A4: Cyber security today represents a huge challenge. For a number of years, it has been (just like other domains) neglected, under-financed and lacked systematic build-up. Today, facing the numerous attacks on our critical infrastructure, we are starting to realise its relevance as the conventional attacks and threats are being replaced by hybrid and asynchronous ones. The national cyber-security expertise is already potentially more important than the expertise in the other domains of defence. In an eventuality of a conventional attack, the remaining Allies will come to our help, but in a case of a potential cyber-attack, we must first identify what happened, identify the attacker and apply a defence strategy. In this regard, the capacities and capabilities of our Allies are not entirely useful (for us) or useful only to a limited extent.
Our company has been building competence in cyber-security essentially since its very inception. Besides, the detailed knowledge of the domestic environment and the state´s critical infrastructure, we possess expertise in numerous cyber-security instruments and technologies which we regularly utilize both domestically and internationally. As a specific example, I would note the services of our specialists provided to one of NATO´s agencies in Luxemburg.
Q5: As a company providing information systems for NATO command centres (both in Europe and globally), what role you do potential business opportunities outside NATO and beyond “the West” play in your strategic considerations?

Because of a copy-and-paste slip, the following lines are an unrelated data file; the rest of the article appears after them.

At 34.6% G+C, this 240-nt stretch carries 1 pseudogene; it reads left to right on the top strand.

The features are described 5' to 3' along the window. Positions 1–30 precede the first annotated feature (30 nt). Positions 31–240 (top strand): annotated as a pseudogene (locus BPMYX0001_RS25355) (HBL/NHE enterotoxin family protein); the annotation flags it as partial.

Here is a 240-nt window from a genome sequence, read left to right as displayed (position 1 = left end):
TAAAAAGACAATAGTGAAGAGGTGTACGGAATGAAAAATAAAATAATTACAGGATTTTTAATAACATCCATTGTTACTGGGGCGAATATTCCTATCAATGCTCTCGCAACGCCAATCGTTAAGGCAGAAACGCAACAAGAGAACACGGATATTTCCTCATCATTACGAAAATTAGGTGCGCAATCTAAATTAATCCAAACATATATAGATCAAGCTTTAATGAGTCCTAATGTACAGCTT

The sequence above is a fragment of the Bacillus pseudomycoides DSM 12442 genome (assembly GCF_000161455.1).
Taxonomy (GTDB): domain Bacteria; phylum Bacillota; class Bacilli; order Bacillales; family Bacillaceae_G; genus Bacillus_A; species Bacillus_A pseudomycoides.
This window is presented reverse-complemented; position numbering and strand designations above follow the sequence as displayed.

A5: We do regularly analyse and consider business opportunities beyond the boundaries of the EU and NATO. Of course, this happens fully in-line with the adequate national laws, EU and Slovak embargo rules and other relevant limitations of exporting to specific territories.
Q6: Beyond the military industry, Aliter have been supplying also the institutions of internal security apparatus – such as the police corps and border guards. What room does your company foresee for orienting towards the expertise addressing internal security threats – especially within the context of changing European security environment (terrorism, crime, illegal migration)?
A6: Our solutions and products are not solely oriented towards the armed forces, but also to the institutions of internal state security and civilian protection. We are talking about, e.g. information and communication technology solutions (for border-protection, facilities of special importance, special operations units, rescue corps, crisis management staffs, etc.) that are utilizable within the set of processes aimed at enhancing internal security subjected to threat factors such as: terrorism, illegal migration and conventional crime.
Q7: The area of unmanned aerial vehicles is current one of the most progressively developing wings of “hardware-oriented” defence industry. What kind of perspective does your company foresee in building technologies for the new generation of UAVs?
A7: In general, we perceived the UAV area being swiftly developing – whether it is the civilian or the military branch. Currently, our portfolio contains the development of a drone for mounting bird-scarers on high voltage power lines and our developers are working on a version for military purposes. Hence, we do see a clear perspective in this piece of technology especially within the area of special technologies and it is indeed becoming one of our priorities.
Q8: The European Union and the European Investment Bank have announced their gradual “offensive” is supporting European defence industry – in the name of R&D and joint innovation project-support for the industry leaders. Does this policy constitute a real opportunity for the leaders of the Slovak defence industry? Be it either with a short-term or a long-term time framework?
A8: Personally, at this very moment, I would be modestly cautious about the mentioned ambition. We will see what specifically it will eventually represent. Our experience in securing financial support from the common development projects financed by the EU has been rather negative – to this very date.